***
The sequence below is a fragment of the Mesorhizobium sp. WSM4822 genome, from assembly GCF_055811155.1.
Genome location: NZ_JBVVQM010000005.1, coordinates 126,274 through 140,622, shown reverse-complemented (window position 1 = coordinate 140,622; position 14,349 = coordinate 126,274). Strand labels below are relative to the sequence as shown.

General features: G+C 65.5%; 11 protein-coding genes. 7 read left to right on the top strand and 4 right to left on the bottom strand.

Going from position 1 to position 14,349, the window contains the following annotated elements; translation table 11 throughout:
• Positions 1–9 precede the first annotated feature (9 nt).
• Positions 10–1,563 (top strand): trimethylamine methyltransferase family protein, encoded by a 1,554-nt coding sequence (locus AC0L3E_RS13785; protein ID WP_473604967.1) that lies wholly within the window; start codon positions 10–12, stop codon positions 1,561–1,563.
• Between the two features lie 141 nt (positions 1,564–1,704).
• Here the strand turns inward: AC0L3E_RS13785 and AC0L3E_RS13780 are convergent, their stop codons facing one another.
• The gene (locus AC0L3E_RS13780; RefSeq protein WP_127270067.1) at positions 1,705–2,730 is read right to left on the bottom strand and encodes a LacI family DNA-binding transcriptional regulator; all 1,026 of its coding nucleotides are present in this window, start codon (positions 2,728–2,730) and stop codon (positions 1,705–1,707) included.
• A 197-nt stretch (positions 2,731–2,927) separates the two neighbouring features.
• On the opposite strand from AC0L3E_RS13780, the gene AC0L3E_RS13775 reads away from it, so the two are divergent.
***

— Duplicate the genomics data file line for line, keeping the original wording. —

The sequence below is a fragment of the Mesorhizobium sp. WSM4822 genome, from assembly GCF_055811155.1.
Genome location: NZ_JBVVQM010000005.1, coordinates 126,274 through 140,622, shown reverse-complemented (window position 1 = coordinate 140,622; position 14,349 = coordinate 126,274). Strand labels below are relative to the sequence as shown.

General features: G+C 65.5%; 11 protein-coding genes. 7 read left to right on the top strand and 4 right to left on the bottom strand.

Going from position 1 to position 14,349, the window contains the following annotated elements; translation table 11 throughout:
• Positions 1–9 precede the first annotated feature (9 nt).
• Positions 10–1,563 (top strand): trimethylamine methyltransferase family protein, encoded by a 1,554-nt coding sequence (locus AC0L3E_RS13785; protein ID WP_473604967.1) that lies wholly within the window; start codon positions 10–12, stop codon positions 1,561–1,563.
• Between the two features lie 141 nt (positions 1,564–1,704).
• Here the strand turns inward: AC0L3E_RS13785 and AC0L3E_RS13780 are convergent, their stop codons facing one another.
• The gene (locus AC0L3E_RS13780; RefSeq protein WP_127270067.1) at positions 1,705–2,730 is read right to left on the bottom strand and encodes a LacI family DNA-binding transcriptional regulator; all 1,026 of its coding nucleotides are present in this window, start codon (positions 2,728–2,730) and stop codon (positions 1,705–1,707) included.
• A 197-nt stretch (positions 2,731–2,927) separates the two neighbouring features.
• On the opposite strand from AC0L3E_RS13780, the gene AC0L3E_RS13775 reads away from it, so the two are divergent.